Ministry of Education has directed that schools should not demand tuition or examination fees as form four candidates who are expected to re-sit this year’s Malawi School Certificate of Education (MSCE) examinations report back to school on December 28 2020.
President Lazarus Chakwera recently ordered that the examinations, which were cancelled after some papers leaked, should be re-administered before the end of January 2021.
A statement, which Education Ministry Principal Secretary Chikondano Mussa signed Sunday, indicates that the no-fees principle applies to both public and private secondary schools.
In guidelines for the examinations, the ministry directs that no school shall demand fees from the students as examinations will be administered within one month from the day the students report for classes.
“The ministry is aware that, at the time of cancellation of examinations, form four students had not fully utilised their fees for term three which is [sic] normally paid in full. The ministry therefore directs that no school shall demand fees from the students as examinations will be administered within one month from the day the students report at school,” the guidelines read in part.
The ministry has further indicated that both examination fees and costs for practical examinations will be shouldered by the government; as such, no school shall demand fees for the same.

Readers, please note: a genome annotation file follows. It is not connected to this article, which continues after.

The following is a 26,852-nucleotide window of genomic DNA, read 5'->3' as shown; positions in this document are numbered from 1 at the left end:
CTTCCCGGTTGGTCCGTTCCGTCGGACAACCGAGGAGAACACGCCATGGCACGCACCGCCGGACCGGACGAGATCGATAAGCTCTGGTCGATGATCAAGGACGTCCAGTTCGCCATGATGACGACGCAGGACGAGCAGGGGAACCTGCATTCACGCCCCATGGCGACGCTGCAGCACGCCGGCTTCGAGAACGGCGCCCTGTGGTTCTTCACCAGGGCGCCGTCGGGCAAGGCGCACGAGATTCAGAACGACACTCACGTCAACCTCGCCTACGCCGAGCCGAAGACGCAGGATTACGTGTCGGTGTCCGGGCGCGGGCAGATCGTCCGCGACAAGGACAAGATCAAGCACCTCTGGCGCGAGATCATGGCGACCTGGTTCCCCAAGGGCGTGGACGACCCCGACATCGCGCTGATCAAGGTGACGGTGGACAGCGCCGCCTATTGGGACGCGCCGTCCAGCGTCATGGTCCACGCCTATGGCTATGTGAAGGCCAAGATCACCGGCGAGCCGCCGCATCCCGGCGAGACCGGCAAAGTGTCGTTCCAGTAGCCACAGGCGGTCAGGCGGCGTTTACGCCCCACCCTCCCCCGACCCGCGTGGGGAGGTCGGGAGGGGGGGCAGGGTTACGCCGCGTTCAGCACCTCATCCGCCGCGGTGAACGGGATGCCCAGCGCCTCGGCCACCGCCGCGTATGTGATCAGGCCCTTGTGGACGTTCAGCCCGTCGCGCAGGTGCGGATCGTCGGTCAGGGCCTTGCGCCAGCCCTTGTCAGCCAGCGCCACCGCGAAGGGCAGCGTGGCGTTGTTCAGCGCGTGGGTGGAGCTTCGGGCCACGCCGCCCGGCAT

Meanwhile, newly selected form one students are scheduled to report for classes on February 1 2021, after MSCE candidates sit examinations.
According to the ministry, this is so to create space and avoid congestion in schools, in line with Covid-19 preventive measures.
Independent Schools Association of Malawi President Joseph Patel said, at a meeting they had with Ministry of Education officials, they agreed that, if candidates reported back to school before December 18, they would not pay anything.
“Beyond December 18 schools would be allowed to charge something from the students for accommodation and meals. We arrived at this [decision] because the schools are supposed to close on December 18 for the third term. Later than that would constitute another term and we would calculate the number of days the students will be in school,” Patel said.
Commenting on the same, Civil Society Education Coalition Executive Director Benedicto Kondowe said his organisation supported the move with a word of caution.
“The government should assume responsibility so that no student should incur expenses. I am mindful of the fact that some private schools have already started charging students in terms of additional costs for the time they will be in school. The government needs to properly monitor the situation,” Kondowe said.